From the editors of Condé Nast Traveler:It's a challenge to get to Raas through the confusion of old Jodhpur's narrow, congested streets. You at last reach an unprepossessing door in a cement facade that opens onto a leafy courtyard and a modern structure housing 39 guest rooms and suites. Through the alchemy of inspired design, the bold lines of this new building blend harmoniously with the elegant remnants of the eighteenth-century haveli (courtier's palace) on whose grounds it is sited. Through minimalist decor, the accommodations make adroit use of space, texture, and pattern (including pink sandstone lattice screens that, recalling traditional jalis, bring shade and privacy), which compensates for the fairly modest size of the rooms and bathrooms, with handsome tubs set in stone. Room terraces offer not just a view, but grand theater: In the foreground, a swimming pool with gauzy-curtained cabanas is set in a garden, and reflecting pools lead up to a graceful old pavilion, now the dining room. To your left, an ancient structure accommodates pillowed seating alcoves. And as the dramatic backdrop looms the Maharajah of Jodhpur's massive pink sandstone Mehrangahr Fort. The quality of the cuisine, with both Indian and international offerings, can be uneven, and the calls to prayer from the minaret next door can be jarringly loud. Mercifully, double glazing and the hum of the air-conditioning silences the 4 a.m. loudspeaker crackle.2010 Hot List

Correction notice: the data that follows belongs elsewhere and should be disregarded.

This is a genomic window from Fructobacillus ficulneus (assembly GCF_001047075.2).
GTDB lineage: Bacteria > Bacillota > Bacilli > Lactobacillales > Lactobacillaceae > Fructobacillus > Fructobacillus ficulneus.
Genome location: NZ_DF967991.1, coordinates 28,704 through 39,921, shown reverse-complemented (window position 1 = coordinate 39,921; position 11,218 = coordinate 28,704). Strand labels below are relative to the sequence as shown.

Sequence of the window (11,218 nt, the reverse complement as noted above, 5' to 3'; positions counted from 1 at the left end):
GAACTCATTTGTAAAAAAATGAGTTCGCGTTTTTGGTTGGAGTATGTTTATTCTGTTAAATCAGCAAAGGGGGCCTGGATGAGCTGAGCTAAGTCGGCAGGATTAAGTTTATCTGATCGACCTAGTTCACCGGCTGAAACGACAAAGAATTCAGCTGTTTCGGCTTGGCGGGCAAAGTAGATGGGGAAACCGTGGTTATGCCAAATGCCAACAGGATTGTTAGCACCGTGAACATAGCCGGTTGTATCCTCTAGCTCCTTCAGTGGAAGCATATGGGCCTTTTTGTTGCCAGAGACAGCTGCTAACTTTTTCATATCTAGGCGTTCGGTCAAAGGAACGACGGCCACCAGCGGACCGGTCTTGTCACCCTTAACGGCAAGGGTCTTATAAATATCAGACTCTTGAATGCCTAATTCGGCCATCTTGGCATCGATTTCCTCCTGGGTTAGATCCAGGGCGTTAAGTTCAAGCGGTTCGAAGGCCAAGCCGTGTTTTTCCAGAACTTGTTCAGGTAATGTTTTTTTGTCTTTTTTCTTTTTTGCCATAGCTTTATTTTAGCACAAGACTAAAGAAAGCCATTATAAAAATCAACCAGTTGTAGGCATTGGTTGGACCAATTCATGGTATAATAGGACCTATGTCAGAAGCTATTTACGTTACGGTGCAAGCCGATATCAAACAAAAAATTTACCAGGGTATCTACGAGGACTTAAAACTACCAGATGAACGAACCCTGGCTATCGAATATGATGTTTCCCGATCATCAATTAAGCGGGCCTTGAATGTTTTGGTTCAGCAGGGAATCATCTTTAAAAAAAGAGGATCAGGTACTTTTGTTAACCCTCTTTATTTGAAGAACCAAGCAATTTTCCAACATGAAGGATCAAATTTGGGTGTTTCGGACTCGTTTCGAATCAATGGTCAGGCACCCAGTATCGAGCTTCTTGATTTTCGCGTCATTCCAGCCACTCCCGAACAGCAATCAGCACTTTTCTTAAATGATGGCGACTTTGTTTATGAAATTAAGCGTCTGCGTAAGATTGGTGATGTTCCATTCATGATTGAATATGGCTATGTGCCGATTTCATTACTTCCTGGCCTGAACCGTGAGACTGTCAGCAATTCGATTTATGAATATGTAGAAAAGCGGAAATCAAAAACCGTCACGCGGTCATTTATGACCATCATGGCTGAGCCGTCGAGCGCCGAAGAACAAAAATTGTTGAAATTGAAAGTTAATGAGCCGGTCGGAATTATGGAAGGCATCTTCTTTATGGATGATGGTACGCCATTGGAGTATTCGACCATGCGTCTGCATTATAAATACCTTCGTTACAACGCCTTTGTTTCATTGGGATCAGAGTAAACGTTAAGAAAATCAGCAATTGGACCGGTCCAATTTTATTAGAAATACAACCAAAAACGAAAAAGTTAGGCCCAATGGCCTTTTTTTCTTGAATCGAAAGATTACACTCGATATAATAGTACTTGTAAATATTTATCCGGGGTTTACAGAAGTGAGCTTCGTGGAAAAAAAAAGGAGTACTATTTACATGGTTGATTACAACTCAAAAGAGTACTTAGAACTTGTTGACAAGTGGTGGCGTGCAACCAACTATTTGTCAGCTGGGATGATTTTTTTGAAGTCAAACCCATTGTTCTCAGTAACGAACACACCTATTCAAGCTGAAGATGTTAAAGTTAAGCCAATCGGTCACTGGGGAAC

Which room to book: Avoid the garden courtyard rooms which lack privacy and opt for one on the second floor with a retractable sandstone trellis screen.Subscribe now to Condé Nast Traveler for just $1 an issue! ›
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